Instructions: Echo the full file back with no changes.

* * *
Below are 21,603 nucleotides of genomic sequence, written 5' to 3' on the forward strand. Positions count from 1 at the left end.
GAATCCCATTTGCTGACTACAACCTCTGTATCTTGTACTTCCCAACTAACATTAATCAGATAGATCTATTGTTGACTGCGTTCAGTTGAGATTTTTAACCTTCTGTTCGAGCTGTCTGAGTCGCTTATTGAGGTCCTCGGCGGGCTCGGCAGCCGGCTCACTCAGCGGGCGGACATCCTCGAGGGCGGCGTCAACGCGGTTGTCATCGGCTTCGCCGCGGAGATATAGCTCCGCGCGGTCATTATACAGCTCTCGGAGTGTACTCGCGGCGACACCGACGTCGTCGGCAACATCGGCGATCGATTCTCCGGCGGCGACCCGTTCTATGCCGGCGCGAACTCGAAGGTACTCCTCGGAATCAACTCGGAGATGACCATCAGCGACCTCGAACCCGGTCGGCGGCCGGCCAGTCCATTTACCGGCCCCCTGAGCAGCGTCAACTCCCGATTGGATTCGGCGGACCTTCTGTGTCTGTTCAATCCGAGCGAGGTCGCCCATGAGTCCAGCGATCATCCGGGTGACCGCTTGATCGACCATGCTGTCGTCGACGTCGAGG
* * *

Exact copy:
Below are 21,603 nucleotides of genomic sequence, written 5' to 3' on the forward strand. Positions count from 1 at the left end.
GAATCCCATTTGCTGACTACAACCTCTGTATCTTGTACTTCCCAACTAACATTAATCAGATAGATCTATTGTTGACTGCGTTCAGTTGAGATTTTTAACCTTCTGTTCGAGCTGTCTGAGTCGCTTATTGAGGTCCTCGGCGGGCTCGGCAGCCGGCTCACTCAGCGGGCGGACATCCTCGAGGGCGGCGTCAACGCGGTTGTCATCGGCTTCGCCGCGGAGATATAGCTCCGCGCGGTCATTATACAGCTCTCGGAGTGTACTCGCGGCGACACCGACGTCGTCGGCAACATCGGCGATCGATTCTCCGGCGGCGACCCGTTCTATGCCGGCGCGAACTCGAAGGTACTCCTCGGAATCAACTCGGAGATGACCATCAGCGACCTCGAACCCGGTCGGCGGCCGGCCAGTCCATTTACCGGCCCCCTGAGCAGCGTCAACTCCCGATTGGATTCGGCGGACCTTCTGTGTCTGTTCAATCCGAGCGAGGTCGCCCATGAGTCCAGCGATCATCCGGGTGACCGCTTGATCGACCATGCTGTCGTCGACGTCGAGG